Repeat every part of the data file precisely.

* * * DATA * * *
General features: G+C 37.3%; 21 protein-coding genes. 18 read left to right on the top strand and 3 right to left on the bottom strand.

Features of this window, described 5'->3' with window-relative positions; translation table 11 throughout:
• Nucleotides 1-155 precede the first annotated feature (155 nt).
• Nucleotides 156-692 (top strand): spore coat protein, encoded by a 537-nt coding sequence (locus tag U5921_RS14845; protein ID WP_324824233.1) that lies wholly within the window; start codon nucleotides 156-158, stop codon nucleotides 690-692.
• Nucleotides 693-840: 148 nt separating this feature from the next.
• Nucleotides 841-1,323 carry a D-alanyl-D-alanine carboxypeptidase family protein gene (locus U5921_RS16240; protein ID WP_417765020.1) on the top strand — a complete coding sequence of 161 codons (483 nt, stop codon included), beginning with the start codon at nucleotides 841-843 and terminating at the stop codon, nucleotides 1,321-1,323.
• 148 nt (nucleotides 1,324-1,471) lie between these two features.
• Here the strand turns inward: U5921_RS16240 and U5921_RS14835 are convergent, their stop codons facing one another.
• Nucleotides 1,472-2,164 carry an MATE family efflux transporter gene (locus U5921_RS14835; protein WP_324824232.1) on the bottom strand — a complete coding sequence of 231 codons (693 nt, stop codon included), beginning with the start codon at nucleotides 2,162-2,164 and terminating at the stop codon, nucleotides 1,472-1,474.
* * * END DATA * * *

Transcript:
General features: G+C 37.3%; 21 protein-coding genes. 18 read left to right on the top strand and 3 right to left on the bottom strand.

Features of this window, described 5'->3' with window-relative positions; translation table 11 throughout:
• Nucleotides 1-155 precede the first annotated feature (155 nt).
• Nucleotides 156-692 (top strand): spore coat protein, encoded by a 537-nt coding sequence (locus tag U5921_RS14845; protein ID WP_324824233.1) that lies wholly within the window; start codon nucleotides 156-158, stop codon nucleotides 690-692.
• Nucleotides 693-840: 148 nt separating this feature from the next.
• Nucleotides 841-1,323 carry a D-alanyl-D-alanine carboxypeptidase family protein gene (locus U5921_RS16240; protein ID WP_417765020.1) on the top strand — a complete coding sequence of 161 codons (483 nt, stop codon included), beginning with the start codon at nucleotides 841-843 and terminating at the stop codon, nucleotides 1,321-1,323.
• 148 nt (nucleotides 1,324-1,471) lie between these two features.
• Here the strand turns inward: U5921_RS16240 and U5921_RS14835 are convergent, their stop codons facing one another.
• Nucleotides 1,472-2,164 carry an MATE family efflux transporter gene (locus U5921_RS14835; protein WP_324824232.1) on the bottom strand — a complete coding sequence of 231 codons (693 nt, stop codon included), beginning with the start codon at nucleotides 2,162-2,164 and terminating at the stop codon, nucleotides 1,472-1,474.